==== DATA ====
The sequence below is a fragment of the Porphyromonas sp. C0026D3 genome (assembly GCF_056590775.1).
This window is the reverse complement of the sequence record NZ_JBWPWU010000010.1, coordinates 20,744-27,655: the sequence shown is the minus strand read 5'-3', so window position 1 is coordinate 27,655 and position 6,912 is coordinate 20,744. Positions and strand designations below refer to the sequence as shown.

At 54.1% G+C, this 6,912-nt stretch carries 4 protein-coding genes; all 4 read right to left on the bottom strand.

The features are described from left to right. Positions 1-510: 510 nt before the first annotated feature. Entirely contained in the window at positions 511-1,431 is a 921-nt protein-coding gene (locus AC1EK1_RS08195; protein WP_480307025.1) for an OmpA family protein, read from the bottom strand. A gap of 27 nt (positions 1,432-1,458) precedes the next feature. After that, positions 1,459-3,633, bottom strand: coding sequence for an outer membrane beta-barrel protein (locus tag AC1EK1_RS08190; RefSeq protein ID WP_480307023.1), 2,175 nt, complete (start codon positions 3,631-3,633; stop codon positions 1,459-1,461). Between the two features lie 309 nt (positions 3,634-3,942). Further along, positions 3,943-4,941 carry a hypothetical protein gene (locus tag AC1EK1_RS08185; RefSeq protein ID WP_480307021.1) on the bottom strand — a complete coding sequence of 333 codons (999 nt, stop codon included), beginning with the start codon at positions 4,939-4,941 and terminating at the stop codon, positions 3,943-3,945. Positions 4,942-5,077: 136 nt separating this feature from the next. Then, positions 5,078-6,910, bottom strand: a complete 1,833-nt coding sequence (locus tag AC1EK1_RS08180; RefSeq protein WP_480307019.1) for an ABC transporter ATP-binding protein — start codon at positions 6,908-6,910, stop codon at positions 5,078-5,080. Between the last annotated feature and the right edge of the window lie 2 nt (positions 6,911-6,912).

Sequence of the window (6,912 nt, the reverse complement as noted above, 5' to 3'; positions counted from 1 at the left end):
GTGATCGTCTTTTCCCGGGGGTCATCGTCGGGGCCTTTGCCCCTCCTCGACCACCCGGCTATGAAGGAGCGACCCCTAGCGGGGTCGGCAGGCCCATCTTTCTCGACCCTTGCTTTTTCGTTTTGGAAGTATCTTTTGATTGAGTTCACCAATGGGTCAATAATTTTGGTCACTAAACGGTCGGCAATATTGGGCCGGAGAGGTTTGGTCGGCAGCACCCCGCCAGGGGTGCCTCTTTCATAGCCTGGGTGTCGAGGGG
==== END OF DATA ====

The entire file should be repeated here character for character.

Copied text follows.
The sequence below is a fragment of the Porphyromonas sp. C0026D3 genome (assembly GCF_056590775.1).
This window is the reverse complement of the sequence record NZ_JBWPWU010000010.1, coordinates 20,744-27,655: the sequence shown is the minus strand read 5'-3', so window position 1 is coordinate 27,655 and position 6,912 is coordinate 20,744. Positions and strand designations below refer to the sequence as shown.

At 54.1% G+C, this 6,912-nt stretch carries 4 protein-coding genes; all 4 read right to left on the bottom strand.

The features are described from left to right. Positions 1-510: 510 nt before the first annotated feature. Entirely contained in the window at positions 511-1,431 is a 921-nt protein-coding gene (locus AC1EK1_RS08195; protein WP_480307025.1) for an OmpA family protein, read from the bottom strand. A gap of 27 nt (positions 1,432-1,458) precedes the next feature. After that, positions 1,459-3,633, bottom strand: coding sequence for an outer membrane beta-barrel protein (locus tag AC1EK1_RS08190; RefSeq protein ID WP_480307023.1), 2,175 nt, complete (start codon positions 3,631-3,633; stop codon positions 1,459-1,461). Between the two features lie 309 nt (positions 3,634-3,942). Further along, positions 3,943-4,941 carry a hypothetical protein gene (locus tag AC1EK1_RS08185; RefSeq protein ID WP_480307021.1) on the bottom strand — a complete coding sequence of 333 codons (999 nt, stop codon included), beginning with the start codon at positions 4,939-4,941 and terminating at the stop codon, positions 3,943-3,945. Positions 4,942-5,077: 136 nt separating this feature from the next. Then, positions 5,078-6,910, bottom strand: a complete 1,833-nt coding sequence (locus tag AC1EK1_RS08180; RefSeq protein WP_480307019.1) for an ABC transporter ATP-binding protein — start codon at positions 6,908-6,910, stop codon at positions 5,078-5,080. Between the last annotated feature and the right edge of the window lie 2 nt (positions 6,911-6,912).

Sequence of the window (6,912 nt, the reverse complement as noted above, 5' to 3'; positions counted from 1 at the left end):
GTGATCGTCTTTTCCCGGGGGTCATCGTCGGGGCCTTTGCCCCTCCTCGACCACCCGGCTATGAAGGAGCGACCCCTAGCGGGGTCGGCAGGCCCATCTTTCTCGACCCTTGCTTTTTCGTTTTGGAAGTATCTTTTGATTGAGTTCACCAATGGGTCAATAATTTTGGTCACTAAACGGTCGGCAATATTGGGCCGGAGAGGTTTGGTCGGCAGCACCCCGCCAGGGGTGCCTCTTTCATAGCCTGGGTGTCGAGGGG